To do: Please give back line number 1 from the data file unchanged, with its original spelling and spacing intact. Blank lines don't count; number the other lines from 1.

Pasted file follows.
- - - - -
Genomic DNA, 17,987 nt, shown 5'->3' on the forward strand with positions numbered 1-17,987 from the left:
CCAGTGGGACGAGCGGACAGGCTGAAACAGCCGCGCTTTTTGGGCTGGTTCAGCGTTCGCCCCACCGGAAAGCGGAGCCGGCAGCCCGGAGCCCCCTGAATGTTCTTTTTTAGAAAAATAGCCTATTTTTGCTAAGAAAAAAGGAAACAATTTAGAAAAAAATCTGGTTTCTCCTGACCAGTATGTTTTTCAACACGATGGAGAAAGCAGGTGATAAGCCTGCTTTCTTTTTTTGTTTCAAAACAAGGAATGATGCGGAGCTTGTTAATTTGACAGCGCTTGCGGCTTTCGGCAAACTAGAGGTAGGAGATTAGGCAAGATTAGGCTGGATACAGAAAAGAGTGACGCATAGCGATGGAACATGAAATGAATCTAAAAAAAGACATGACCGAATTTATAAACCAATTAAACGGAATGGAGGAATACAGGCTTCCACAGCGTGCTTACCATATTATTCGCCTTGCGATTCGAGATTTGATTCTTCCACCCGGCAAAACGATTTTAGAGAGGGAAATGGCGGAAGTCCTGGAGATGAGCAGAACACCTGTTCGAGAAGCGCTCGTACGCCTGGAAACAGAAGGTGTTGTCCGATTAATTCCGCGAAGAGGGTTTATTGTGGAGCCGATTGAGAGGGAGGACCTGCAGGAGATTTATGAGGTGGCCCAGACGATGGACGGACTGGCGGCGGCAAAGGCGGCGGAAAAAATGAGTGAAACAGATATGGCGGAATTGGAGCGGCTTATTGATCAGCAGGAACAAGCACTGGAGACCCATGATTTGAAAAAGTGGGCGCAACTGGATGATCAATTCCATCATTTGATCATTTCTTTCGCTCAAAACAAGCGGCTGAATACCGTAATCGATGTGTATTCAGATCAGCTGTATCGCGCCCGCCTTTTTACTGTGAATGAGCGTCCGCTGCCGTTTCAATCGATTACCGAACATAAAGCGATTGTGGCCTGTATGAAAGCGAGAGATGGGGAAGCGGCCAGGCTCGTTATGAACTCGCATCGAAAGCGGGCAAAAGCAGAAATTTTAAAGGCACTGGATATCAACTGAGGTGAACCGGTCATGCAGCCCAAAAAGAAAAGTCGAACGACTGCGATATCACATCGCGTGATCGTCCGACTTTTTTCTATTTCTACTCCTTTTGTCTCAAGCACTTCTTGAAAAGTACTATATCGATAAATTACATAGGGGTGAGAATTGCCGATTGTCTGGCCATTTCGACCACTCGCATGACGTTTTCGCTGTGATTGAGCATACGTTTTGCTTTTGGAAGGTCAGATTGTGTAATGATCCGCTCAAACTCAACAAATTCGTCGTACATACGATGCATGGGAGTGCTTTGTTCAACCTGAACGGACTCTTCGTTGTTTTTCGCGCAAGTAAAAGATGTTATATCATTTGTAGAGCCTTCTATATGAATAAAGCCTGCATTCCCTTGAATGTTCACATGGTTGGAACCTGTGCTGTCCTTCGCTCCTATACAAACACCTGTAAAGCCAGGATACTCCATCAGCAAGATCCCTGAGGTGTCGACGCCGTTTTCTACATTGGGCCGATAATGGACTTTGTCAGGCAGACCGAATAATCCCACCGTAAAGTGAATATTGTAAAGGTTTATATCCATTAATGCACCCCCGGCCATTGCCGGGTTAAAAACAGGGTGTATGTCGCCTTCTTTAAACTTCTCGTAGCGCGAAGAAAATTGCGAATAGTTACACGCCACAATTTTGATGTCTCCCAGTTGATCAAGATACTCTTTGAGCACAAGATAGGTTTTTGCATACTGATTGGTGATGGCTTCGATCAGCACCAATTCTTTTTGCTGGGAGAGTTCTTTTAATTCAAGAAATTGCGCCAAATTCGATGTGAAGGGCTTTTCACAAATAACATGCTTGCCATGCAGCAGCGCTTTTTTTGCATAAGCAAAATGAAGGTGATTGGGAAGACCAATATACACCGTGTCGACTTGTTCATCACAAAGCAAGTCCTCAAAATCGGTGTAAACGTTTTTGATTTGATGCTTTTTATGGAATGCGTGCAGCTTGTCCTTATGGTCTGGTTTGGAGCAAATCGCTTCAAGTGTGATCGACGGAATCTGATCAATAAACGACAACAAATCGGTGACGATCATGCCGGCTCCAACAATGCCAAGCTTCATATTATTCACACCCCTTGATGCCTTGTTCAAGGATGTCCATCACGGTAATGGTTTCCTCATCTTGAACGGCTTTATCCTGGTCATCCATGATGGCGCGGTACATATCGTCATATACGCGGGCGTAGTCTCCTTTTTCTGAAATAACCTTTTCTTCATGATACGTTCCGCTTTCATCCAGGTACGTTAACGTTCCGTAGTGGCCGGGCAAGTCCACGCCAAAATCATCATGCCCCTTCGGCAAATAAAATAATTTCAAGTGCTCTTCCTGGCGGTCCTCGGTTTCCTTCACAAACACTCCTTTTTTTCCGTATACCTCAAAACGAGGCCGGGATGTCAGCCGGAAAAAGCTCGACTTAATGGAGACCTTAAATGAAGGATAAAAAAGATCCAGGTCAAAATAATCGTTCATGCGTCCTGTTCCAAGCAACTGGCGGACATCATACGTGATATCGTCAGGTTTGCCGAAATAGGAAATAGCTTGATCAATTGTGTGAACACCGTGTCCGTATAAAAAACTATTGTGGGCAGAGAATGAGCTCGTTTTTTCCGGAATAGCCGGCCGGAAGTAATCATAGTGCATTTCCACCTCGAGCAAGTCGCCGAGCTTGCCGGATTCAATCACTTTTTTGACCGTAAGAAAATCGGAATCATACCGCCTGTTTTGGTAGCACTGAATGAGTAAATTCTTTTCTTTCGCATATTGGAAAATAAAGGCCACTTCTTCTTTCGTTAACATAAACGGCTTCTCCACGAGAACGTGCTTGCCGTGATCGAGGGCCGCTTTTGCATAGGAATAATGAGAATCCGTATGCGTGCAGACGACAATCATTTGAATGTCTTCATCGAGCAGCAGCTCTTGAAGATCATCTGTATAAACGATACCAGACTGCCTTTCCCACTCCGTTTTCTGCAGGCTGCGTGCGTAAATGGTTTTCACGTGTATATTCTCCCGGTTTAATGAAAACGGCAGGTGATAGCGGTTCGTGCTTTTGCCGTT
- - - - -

Genomic DNA, 17,987 nt, shown 5'->3' on the forward strand with positions numbered 1-17,987 from the left: